I am not that new to web service but I am not able to understand use of http methods type in restful web service.
I was referring to vogella tutorial here
They have following description that I am not able to understand somewhat
- GET defines a reading access of the resource without side-effects. The resource is never changed via a GET request, e.g., the request has no side effects (idempotent).
(This is fine. No query here)
- PUT creates a new resource. It must also be idempotent.
(Ok seems logical, but it must be idempotent why should I care about it? I am not going to call again this service with same data.)
- DELETE removes the resources. The operations are idempotent. They can get repeated without leading to different results.
(Ok same question again why do I want to repeat delete query once it is already deleted?)
- POST updates an existing resource or creates a new resource.
(This is fine)
I can do delete and putting data with get and post method also, I know I am not able to understand, but why should I use extra method type delete and put, that are provided in web services and what is exactly use for that ?
Best How To :
The most widely used and "known" HTTP methods are GET and POST. But there are other methods, each of which have different semantics. We need to choose the method which has te most proper meaning to the operation the request is meant to perform, and should not "dumb down" the semantics for those only familiar with GET and POST.
DELETE. The semantics are as follows. Once a DELETE request has been processed for a given resource, that resource can no longer be accessed be clients, no ifs, ands, or buts. Any future request to try and retrieve this resource state's representation with GET or HEAD should result in a 404.
That being said, if the semantics of the operation fit the above description, we must use DELETE. Anything less, such as a "soft" delete or some other state-changing interaction, should not be done with a DELETE, better with POST. So it comes down to the semantics, why to use DELETE.
As far as the question "why do I want to repeat delete query once it is already deleted?", well we don't, but if we were to try to use the exact same DELETE request again, it would have the same effect. That is the meaning of idempotency. It really has no bearing on the why. It is just guaranteed protocol semantics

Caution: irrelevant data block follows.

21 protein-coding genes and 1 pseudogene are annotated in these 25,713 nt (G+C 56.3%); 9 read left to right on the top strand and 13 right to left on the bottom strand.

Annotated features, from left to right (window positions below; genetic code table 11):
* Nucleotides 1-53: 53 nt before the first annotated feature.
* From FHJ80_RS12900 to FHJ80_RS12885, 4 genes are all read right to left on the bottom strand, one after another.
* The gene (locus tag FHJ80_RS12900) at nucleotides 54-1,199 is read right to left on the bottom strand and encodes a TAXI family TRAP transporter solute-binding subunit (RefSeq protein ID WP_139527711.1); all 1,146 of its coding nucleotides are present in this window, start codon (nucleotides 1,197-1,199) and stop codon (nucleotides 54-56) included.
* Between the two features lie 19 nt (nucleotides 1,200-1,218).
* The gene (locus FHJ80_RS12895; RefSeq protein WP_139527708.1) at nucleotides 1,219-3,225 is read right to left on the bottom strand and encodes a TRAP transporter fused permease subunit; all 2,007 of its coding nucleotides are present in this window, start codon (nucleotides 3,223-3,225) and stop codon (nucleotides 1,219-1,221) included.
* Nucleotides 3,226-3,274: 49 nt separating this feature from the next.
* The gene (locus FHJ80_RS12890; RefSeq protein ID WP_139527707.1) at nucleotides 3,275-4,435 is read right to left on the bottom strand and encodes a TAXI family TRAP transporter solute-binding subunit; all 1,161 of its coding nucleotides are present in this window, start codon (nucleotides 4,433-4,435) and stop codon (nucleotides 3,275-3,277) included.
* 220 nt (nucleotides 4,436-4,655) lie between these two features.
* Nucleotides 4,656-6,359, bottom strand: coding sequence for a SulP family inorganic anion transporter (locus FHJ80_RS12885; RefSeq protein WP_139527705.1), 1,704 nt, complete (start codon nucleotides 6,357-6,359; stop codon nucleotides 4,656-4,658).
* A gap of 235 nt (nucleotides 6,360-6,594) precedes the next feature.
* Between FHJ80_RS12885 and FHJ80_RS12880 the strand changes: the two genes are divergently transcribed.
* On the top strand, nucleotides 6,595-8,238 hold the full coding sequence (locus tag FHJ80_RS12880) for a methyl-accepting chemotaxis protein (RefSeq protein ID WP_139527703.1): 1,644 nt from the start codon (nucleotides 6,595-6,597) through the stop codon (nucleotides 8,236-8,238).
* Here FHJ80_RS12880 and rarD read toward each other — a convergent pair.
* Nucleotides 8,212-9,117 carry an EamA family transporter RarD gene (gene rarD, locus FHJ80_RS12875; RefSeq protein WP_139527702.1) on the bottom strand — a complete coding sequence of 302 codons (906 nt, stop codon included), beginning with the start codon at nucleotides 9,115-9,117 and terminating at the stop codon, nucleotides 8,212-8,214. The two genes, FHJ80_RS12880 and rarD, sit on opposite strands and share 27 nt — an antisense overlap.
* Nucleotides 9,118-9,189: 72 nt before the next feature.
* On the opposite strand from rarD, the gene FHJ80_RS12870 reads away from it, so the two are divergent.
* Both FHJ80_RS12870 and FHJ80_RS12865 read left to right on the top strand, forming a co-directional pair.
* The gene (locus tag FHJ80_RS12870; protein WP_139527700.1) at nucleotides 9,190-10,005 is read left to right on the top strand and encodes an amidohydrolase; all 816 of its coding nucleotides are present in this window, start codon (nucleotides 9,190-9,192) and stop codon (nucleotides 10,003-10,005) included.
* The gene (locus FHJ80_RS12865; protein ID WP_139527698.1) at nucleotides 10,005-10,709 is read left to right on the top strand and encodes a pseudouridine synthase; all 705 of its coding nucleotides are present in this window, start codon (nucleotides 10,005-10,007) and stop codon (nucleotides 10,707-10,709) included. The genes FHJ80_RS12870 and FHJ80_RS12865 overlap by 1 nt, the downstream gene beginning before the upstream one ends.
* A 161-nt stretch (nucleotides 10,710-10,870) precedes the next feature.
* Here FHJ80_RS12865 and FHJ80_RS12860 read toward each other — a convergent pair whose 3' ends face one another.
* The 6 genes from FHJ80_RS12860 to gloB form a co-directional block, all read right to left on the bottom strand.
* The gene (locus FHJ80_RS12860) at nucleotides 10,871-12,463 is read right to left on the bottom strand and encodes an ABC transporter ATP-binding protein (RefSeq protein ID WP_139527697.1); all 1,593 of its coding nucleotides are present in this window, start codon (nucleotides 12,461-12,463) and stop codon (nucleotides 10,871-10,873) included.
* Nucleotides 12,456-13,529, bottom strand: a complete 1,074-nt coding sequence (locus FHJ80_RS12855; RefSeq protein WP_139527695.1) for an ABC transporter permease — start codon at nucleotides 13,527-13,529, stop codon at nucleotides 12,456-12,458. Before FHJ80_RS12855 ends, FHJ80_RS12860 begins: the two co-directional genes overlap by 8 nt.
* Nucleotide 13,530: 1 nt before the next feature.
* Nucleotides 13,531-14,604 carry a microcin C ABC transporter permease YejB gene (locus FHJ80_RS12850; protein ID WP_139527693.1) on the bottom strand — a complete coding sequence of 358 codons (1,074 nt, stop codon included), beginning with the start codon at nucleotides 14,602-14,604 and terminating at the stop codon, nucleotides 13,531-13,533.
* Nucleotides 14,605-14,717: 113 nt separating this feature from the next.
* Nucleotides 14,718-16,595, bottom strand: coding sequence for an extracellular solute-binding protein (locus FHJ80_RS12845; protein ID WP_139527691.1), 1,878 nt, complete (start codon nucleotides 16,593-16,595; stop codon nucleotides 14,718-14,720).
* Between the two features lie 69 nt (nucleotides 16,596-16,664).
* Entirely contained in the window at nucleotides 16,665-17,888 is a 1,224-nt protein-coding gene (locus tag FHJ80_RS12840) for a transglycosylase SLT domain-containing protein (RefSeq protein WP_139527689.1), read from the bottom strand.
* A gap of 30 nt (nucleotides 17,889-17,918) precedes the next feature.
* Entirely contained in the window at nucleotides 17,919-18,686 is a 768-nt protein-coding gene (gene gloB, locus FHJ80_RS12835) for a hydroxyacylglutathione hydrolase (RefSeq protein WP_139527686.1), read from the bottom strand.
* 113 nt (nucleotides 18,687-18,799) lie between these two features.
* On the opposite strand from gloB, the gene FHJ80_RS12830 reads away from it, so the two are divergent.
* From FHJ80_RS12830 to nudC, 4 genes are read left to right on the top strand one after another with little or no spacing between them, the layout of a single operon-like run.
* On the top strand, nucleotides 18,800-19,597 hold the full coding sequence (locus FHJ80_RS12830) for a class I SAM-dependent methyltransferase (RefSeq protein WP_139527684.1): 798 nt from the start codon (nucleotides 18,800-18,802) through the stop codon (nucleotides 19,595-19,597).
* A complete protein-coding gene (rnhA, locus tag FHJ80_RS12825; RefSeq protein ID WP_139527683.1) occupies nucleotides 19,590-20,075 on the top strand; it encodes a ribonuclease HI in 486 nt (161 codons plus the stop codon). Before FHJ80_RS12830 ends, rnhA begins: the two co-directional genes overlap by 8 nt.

PUT. It's basically used to update a server resource, or create a user resource. In both cases, the URI is known by the user and is the requested URI. For example
// some body with name to change
The resource URI is known and the client post a message with a representation to update the resource. If the requested operation meats these requirements, then PUT should be used. In contrast if we are creating a new server resource (customer), then we would use POST
// customer representation
Notice the URI of the new customer is not known, because it has not been created. If the POST id successful, we should be back a
Location header with the new URI
That was going a little off on a tangent, but getting back to PUT. PUT is idempotent, because no matter how many times we make the exact above PUT request, the result will be the same. No server state will be affected. On the other hand, if we repeated make the same POST request, more new customer may be created
All that being said, we should do out best to follow the protocol semantics. POST is like a wild card for operations that can't be applied to any other method semantics.
And to answer your repeated question, "why should i care?", as noted about DELETE, idempotency is just a matter of guaranteed protocol semantics, it is not a matter of "but i never plan to do this opertion again", it's a matter of "if someone does perform this exact operation again, there is no effect"